FIs have developed systems to detect consumers possibly attempting to commit first-party fraud and will challenge them, but historically, they have lacked definitive data to prove it. In a Datos Insights survey of 16 FIs across the UK and the US, 11 FIs indicated they would definitely leverage the data from merchants to contest the dispute with their consumers. Three FIs indicated they probably would. 

Device fingerprinting technology is another tool that can be used to combat first-party fraud. These solutions provide a rich data set about consumers, including their mobile phone and PC/laptop devices, such as device ID and IP address. These unscrupulous consumers tend to be digitally savvy and likely to be users of online and mobile banking systems – the same devices they use to make ecommerce purchases. FIs and merchants can preserve this data to build digital fingerprints of their consumers, which can effectively prove that the consumer made the transaction and provide the evidence to reject the dispute. 

In surveys on potential benefits of programmes like CE3.0 and the improved data sharing mechanism it supports, FIs and merchants report the following: 

  • Improvement in machine learning model performance: 91% of merchants and 62% of FIs expect model performance to somewhat or significantly increase. Today, firms lump first- and third-party fraud into a general classification. However, this confluence of data hinders the performance of the models. Organisations can develop more accurate models with unique tagging of first-party vs. third-party fraud. For example, for a suspected first-party fraud transaction, a merchant could require additional levels of stepped-up authentication to confirm the purchaser’s identity, thus making it more difficult to claim it was fraudulent. 

  • Reduction in chargeback volume: 85% of merchants and 75% of FIs expect the number of chargebacks they receive will somewhat or significantly decrease. This would lower labour and expenses for all parties. 

  • Rise in ecommerce authorisation approval rates: 80% of merchants expect authorisation approval rates will somewhat or significantly increase. Card-present authorisation approval rates are in the mid-90% range, while card-not-present authorisation approval rates are in the low 80% range. For many years, increasing CNP authorisation approval rates has been a goal of merchants, FIs, and card brands. Any industry initiative that positively impacts this would benefit the ecommerce market.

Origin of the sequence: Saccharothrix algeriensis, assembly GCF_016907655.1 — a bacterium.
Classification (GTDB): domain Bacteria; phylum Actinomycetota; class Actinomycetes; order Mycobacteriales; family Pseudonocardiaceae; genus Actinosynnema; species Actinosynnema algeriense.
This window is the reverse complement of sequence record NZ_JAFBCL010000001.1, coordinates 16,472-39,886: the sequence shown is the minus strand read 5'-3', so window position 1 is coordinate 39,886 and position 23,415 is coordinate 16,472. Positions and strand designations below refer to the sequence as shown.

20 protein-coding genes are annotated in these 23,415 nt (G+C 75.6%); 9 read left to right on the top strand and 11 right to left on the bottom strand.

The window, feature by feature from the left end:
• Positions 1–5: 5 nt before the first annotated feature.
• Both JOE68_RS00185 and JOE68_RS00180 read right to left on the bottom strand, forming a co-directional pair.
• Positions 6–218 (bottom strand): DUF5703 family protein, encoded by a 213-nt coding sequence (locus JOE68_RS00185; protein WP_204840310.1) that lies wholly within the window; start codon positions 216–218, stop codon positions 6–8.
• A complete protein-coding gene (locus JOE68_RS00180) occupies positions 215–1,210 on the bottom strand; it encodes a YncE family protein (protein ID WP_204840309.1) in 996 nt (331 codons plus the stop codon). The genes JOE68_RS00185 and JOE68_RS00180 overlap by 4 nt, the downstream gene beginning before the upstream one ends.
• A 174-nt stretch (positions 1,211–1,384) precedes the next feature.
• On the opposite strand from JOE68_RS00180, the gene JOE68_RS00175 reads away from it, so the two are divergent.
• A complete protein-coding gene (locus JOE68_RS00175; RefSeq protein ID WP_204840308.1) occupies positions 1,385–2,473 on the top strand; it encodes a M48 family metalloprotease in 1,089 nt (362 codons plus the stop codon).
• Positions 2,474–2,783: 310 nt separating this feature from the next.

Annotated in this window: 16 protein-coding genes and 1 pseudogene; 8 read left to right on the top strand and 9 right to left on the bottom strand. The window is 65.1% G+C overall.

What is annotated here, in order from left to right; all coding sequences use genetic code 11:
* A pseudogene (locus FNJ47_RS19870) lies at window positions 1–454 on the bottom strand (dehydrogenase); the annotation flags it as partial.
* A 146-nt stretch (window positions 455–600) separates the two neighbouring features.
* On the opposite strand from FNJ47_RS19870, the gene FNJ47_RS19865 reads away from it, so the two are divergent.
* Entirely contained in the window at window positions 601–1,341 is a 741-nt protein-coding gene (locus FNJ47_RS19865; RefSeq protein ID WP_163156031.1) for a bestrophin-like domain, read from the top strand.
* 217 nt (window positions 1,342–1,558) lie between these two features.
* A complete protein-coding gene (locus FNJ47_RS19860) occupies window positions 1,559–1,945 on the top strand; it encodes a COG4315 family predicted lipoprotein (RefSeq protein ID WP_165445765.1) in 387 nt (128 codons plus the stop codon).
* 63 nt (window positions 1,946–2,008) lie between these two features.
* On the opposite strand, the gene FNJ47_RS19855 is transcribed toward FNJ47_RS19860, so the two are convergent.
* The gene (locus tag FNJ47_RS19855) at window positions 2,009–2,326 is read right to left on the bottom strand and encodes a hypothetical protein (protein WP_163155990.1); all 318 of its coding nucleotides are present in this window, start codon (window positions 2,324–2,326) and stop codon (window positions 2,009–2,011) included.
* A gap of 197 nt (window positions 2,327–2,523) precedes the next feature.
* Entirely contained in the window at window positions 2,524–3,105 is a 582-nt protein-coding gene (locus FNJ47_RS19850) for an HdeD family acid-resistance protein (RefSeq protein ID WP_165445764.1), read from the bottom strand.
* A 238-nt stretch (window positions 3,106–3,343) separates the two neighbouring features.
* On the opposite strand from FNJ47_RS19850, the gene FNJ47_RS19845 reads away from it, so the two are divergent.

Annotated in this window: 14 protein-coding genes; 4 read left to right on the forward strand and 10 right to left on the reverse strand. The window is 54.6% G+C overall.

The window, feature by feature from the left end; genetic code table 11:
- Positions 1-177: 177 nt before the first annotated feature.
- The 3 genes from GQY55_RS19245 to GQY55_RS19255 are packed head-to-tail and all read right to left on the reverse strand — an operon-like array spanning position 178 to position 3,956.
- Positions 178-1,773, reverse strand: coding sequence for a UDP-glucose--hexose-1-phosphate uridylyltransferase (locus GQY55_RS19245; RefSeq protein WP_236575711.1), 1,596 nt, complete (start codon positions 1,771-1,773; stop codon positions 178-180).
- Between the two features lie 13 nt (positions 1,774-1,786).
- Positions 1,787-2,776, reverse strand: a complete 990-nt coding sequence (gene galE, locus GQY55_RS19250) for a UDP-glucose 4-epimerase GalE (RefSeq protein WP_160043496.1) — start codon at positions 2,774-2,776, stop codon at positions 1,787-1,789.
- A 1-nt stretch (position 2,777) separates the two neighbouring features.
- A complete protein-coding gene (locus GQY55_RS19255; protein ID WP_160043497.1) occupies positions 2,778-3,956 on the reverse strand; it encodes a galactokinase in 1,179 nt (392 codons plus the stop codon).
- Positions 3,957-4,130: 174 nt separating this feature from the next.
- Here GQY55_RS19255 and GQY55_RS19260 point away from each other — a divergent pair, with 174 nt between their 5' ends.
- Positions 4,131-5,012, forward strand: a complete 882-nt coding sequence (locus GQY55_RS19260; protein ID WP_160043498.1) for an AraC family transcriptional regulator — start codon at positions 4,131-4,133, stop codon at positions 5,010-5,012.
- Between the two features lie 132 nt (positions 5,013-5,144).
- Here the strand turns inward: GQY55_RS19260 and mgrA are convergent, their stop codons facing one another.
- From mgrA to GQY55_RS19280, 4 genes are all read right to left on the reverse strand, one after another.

First-party fraud has been a growing issue for years. Through industry initiatives such as CE3.0 and the rise of passive authentication tools such as device fingerprinting, merchants and FIs can finally gain an advantage in this fight.

This editorial is part of The Paypers' Fraud Prevention in Ecommerce Report 2023-2024, the ultimate source of knowledge that delves into the world of fraud prevention, revealing the most effective security methods for companies to stay one step away from bad actors and secure their businesses. 

About David Mattei

David Mattei is a strategic advisor at Datos Insights. He has over 20 years of payments industry experience working with merchants and FIs on fraud and disputes, giving him a unique industry perspective. Prior to joining Datos Insights, David was VP of Product Management for Worldpay, leading a team responsible for fraud and chargeback solutions for 1,400 FIs and one million merchants.


About Datos Insights

Datos Insights delivers comprehensive and industry-specific data and advice to the companies trusted to protect and grow the world’s assets, and to the technology and service providers who support them. Staffed by experienced industry executives, researchers, and consultants, we support the world’s most progressive banks, insurers, investment firms, and technology companies through a mix of insights and advisory subscriptions, data services, custom projects and consulting, conferences, and executive councils.

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Keywords: fraud prevention, ecommerce, FIS, merchants, financial institutions, chargebacks
Categories: Fraud & Financial Crime
Companies: Datos Insights
Countries: World
This article is part of category

Fraud & Financial Crime